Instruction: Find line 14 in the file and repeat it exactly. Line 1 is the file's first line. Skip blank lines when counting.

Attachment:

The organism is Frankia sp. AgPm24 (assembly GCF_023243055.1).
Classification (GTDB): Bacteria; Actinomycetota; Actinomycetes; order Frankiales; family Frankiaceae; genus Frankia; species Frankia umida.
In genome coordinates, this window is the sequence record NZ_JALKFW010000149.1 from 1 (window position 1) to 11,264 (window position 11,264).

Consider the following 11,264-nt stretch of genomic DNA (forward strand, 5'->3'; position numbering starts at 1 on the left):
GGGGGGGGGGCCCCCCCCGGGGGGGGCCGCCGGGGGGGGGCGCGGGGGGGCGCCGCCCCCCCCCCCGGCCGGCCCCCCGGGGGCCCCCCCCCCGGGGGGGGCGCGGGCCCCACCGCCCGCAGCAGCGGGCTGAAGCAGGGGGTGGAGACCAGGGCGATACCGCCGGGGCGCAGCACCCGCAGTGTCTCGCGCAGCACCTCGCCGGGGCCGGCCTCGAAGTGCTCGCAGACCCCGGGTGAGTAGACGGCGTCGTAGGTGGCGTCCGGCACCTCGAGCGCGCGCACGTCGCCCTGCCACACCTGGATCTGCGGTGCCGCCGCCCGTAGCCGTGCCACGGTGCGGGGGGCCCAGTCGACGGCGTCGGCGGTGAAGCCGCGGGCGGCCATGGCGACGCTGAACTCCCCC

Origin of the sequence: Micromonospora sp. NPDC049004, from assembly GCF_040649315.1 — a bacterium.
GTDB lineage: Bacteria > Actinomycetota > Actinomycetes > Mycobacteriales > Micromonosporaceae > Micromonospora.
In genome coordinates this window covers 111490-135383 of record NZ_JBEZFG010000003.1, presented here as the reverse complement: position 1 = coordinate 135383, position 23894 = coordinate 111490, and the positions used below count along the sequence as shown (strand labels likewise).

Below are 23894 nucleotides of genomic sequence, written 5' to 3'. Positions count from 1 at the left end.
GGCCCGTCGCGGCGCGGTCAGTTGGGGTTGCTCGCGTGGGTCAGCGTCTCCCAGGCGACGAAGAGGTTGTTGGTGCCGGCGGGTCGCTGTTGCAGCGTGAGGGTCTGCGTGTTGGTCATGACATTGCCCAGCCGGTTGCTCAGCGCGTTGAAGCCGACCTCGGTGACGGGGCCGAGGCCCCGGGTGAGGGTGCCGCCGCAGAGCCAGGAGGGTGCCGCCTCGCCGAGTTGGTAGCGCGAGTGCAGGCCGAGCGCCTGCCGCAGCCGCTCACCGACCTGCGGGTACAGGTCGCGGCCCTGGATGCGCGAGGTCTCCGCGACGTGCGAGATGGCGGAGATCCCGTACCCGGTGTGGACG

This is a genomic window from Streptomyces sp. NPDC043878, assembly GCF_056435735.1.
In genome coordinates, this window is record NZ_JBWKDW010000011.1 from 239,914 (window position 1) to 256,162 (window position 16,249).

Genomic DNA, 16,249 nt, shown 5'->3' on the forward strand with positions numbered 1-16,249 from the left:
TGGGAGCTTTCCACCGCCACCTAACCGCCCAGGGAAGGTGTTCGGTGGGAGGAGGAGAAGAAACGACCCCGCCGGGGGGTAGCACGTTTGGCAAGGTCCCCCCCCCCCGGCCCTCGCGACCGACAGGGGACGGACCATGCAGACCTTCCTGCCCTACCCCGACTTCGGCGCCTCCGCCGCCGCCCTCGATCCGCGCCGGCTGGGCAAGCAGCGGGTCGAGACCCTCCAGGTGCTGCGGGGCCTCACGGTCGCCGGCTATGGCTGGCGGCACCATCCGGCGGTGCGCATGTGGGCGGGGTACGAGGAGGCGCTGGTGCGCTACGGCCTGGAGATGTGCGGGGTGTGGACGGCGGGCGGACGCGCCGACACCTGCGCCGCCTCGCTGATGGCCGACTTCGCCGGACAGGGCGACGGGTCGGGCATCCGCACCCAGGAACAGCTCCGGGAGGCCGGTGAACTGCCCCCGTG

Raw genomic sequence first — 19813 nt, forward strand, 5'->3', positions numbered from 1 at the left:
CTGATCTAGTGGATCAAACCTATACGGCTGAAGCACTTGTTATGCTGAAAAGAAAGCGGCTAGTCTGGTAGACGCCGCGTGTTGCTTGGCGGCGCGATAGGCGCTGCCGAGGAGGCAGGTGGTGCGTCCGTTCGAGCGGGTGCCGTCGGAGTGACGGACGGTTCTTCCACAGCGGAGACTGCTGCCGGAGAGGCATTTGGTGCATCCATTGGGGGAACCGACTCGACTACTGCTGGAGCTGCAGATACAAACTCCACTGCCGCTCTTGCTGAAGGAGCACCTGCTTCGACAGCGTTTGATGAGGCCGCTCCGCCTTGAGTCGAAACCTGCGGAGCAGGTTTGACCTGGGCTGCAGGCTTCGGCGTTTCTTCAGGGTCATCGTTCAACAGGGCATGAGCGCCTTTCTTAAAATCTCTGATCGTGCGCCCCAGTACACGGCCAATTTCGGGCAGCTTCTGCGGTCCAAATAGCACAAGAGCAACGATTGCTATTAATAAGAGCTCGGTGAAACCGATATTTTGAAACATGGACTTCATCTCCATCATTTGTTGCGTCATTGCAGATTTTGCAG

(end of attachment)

TGGGAGCTTTCCACCGCCACCTAACCGCCCAGGGAAGGTGTTCGGTGGGAGGAGGAGAAGAAACGACCCCGCCGGGGGGTAGCACGTTTGGCAAGGTCCCCCCCCCCCGGCCCTCGCGACCGACAGGGGACGGACCATGCAGACCTTCCTGCCCTACCCCGACTTCGGCGCCTCCGCCGCCGCCCTCGATCCGCGCCGGCTGGGCAAGCAGCGGGTCGAGACCCTCCAGGTGCTGCGGGGCCTCACGGTCGCCGGCTATGGCTGGCGGCACCATCCGGCGGTGCGCATGTGGGCGGGGTACGAGGAGGCGCTGGTGCGCTACGGCCTGGAGATGTGCGGGGTGTGGACGGCGGGCGGACGCGCCGACACCTGCGCCGCCTCGCTGATGGCCGACTTCGCCGGACAGGGCGACGGGTCGGGCATCCGCACCCAGGAACAGCTCCGGGAGGCCGGTGAACTGCCCCCGTG